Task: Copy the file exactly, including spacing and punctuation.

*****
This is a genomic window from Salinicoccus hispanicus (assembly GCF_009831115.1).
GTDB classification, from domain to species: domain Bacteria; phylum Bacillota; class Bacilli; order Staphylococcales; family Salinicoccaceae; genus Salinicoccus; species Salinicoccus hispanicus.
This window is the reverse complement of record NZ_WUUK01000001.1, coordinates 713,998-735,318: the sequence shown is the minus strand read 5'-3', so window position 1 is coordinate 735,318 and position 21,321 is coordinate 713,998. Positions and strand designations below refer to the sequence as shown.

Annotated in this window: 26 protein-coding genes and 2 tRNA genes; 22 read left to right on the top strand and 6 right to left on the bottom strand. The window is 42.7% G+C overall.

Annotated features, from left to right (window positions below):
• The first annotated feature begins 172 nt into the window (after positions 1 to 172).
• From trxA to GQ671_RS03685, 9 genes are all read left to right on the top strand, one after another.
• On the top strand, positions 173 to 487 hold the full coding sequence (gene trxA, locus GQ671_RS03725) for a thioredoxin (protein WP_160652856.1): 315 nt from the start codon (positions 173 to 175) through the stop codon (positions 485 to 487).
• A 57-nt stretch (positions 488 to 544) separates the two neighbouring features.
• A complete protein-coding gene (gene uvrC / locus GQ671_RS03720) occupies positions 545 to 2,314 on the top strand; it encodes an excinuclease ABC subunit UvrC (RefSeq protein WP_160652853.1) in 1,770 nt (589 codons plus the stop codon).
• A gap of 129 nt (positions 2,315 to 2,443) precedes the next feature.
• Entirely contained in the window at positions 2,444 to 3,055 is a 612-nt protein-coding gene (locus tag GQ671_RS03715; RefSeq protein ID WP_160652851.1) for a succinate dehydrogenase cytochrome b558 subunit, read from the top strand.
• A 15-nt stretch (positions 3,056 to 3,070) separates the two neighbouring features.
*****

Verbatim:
This is a genomic window from Salinicoccus hispanicus (assembly GCF_009831115.1).
GTDB classification, from domain to species: domain Bacteria; phylum Bacillota; class Bacilli; order Staphylococcales; family Salinicoccaceae; genus Salinicoccus; species Salinicoccus hispanicus.
This window is the reverse complement of record NZ_WUUK01000001.1, coordinates 713,998-735,318: the sequence shown is the minus strand read 5'-3', so window position 1 is coordinate 735,318 and position 21,321 is coordinate 713,998. Positions and strand designations below refer to the sequence as shown.

Annotated in this window: 26 protein-coding genes and 2 tRNA genes; 22 read left to right on the top strand and 6 right to left on the bottom strand. The window is 42.7% G+C overall.

Annotated features, from left to right (window positions below):
• The first annotated feature begins 172 nt into the window (after positions 1 to 172).
• From trxA to GQ671_RS03685, 9 genes are all read left to right on the top strand, one after another.
• On the top strand, positions 173 to 487 hold the full coding sequence (gene trxA, locus GQ671_RS03725) for a thioredoxin (protein WP_160652856.1): 315 nt from the start codon (positions 173 to 175) through the stop codon (positions 485 to 487).
• A 57-nt stretch (positions 488 to 544) separates the two neighbouring features.
• A complete protein-coding gene (gene uvrC / locus GQ671_RS03720) occupies positions 545 to 2,314 on the top strand; it encodes an excinuclease ABC subunit UvrC (RefSeq protein WP_160652853.1) in 1,770 nt (589 codons plus the stop codon).
• A gap of 129 nt (positions 2,315 to 2,443) precedes the next feature.
• Entirely contained in the window at positions 2,444 to 3,055 is a 612-nt protein-coding gene (locus tag GQ671_RS03715; RefSeq protein ID WP_160652851.1) for a succinate dehydrogenase cytochrome b558 subunit, read from the top strand.
• A 15-nt stretch (positions 3,056 to 3,070) separates the two neighbouring features.